Other symptoms are also commonly linked with night sweats:

  • Nausea.
  • Headaches.

What Causes Pregnancy Night Sweats?

Night sweats are a physical and neurological phenomenon — let us explain. Your brain controls your body temperature. When your body becomes too hot, a part of your brain called the hypothalamus goes to work, causing your body to produce sweat. As sweat evaporates on the skin, you cool down.

It’s not that you’re superheated when you’re pregnant — so what’s causing the hypothalamus to turn up your body’s air conditioning?

During pregnancy, your hormones change at a rapid pace. When your estrogen drops, the hypothalamus believes you’re too hot and sends signals to your body to start sweating (1). Because the hypothalamus also controls sleep, the sweating generally occurs at night.

The Trimesters And Night Sweats

When are you most likely to experience night sweats? According to the general ebb and flow of hormones, you have a higher chance of experiencing night sweats during your first and third trimesters. This is when your body will experience the most hormonal fluctuations (2).

Your second trimester should be smooth sailing, and most women find their hormones start to return to their normal levels approximately a month after giving birth.

However, every woman is different and your experience with night sweats may be unique. You should always talk to your doctor if you have questions or concerns.

Other Causes for Night Sweats

During pregnancy, nights sweats are fairly common and not an indicator of any serious illness. In fact, you may experience night sweats in the early postpartum period. It’s one of the ways that your body gets rid of the extra fluid you carried during pregnancy from your increased blood supply.

However, if you are experiencing night sweats and you are not pregnant, or it has been a significant amount of time since you have given birth, talk with your doctor.

Night sweats have been linked to certain disorders, medications, and even cancer. Your doctor can ensure your night sweats are not being caused by something more serious.

It is also important to note that many women will also get night sweats during menopause as their estrogen levels drop.

5 Ways To Treat Night Sweats

As you ride the hormonal roller coaster known as pregnancy, you’ve probably realized that controlling your hormones is impossible. Unfortunately, this means completely avoiding night sweats is also impossible.

However, there are things you can do to minimize the chances of night sweats happening to you, and make excessive sweating bearable.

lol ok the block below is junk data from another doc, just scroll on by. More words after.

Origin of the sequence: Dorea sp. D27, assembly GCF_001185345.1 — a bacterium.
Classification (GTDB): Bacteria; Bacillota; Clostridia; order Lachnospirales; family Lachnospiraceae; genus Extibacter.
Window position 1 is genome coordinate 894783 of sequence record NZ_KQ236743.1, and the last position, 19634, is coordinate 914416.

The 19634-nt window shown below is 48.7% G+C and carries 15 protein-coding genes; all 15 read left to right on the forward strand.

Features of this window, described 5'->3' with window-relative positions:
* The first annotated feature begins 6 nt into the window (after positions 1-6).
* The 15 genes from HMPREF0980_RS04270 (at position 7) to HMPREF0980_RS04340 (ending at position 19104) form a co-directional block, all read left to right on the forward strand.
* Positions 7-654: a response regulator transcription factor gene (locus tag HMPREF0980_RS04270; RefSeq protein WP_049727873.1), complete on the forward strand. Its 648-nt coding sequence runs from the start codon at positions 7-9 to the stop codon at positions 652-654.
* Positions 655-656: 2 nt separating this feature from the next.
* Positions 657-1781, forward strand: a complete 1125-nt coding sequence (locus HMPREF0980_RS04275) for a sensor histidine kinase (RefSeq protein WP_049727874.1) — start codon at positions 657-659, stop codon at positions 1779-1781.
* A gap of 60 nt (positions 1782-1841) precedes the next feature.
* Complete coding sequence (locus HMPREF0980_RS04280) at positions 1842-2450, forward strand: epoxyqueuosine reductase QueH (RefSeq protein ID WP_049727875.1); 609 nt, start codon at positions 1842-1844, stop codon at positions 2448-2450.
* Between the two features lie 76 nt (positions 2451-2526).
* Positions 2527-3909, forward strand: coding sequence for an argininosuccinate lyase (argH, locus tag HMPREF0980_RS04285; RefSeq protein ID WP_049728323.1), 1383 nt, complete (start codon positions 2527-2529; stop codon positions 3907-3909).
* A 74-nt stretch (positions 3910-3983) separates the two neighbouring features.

Here are five things to keep in mind if you are suffering from night sweats:

1. Evaluate Your Environment

First and foremost, keep your environment cool. Run the air conditioner at night or invest in some extra fans.

Then, take a look at your bedding. Are there lots of blankets? Remove as many extra sheets as you can. Make sure your bedding is made of light, breathable fabric such as cotton. Avoid synthetic fabrics and comforters with heavy batting.

2. Evaluate Your Diet

Spicy, acidic foods do not just feel hot on your tongue. They can trigger a higher body temperature and night sweats.

Do your best to avoid (3):

  • Caffeinated drinks.
  • Coffee.
  • Spicy foods.
  • Foods high in fat.
  • Foods high in sugar.

You also want to avoid eating or drinking approximately two to three hours before you go to bed.

Watery Wisdom

Staying hydrated is another important part of self-care pay attention to. Make sure you are getting in those eight glasses of water a day, especially if the weather is hot!

3. Evaluate Your Clothes

What do you wear to bed? Most pregnant women experiencing night sweats should keep their layers to a minimum and stick to light, natural fabrics.

Another option? Try athletic wear. While synthetic fabrics are normally a big no-no, many pieces of athletic wear have been designed to wick away moisture from the body. Just make sure they are not too tight and restrictive.

4. Evaluate Your Weight

Some weight gain can contribute to rising body temperatures. Discuss with your doctor what a healthy pregnancy weight looks like for you. Exercise when possible, but avoid doing so right before bed or during the hottest parts of the day.

Stay cool in the pool

Visit your local gym or community center and try laps or an aquatic aerobics class. The water will help keep your joints safe as you carry your baby weight and cool you down!

5. Evaluate Your Emotions

There’s a reason intense emotions such as anger are described as making you “hot-headed.” They can actually raise your body temperature. Try to reduce stress and anxiety in your life — this can help relief of night sweats and improve your overall health.

We suggest you create a bedtime routine designed to calm you down. Every night, try to put down the phone or other electronic devices at least thirty minutes before bed.

Some things you can try to produce a calmer mental state before sleeping include:

  • Meditation.
  • Journaling.
  • Reading a book or magazine.
  • Talking with a partner.
  • Gentle yoga poses.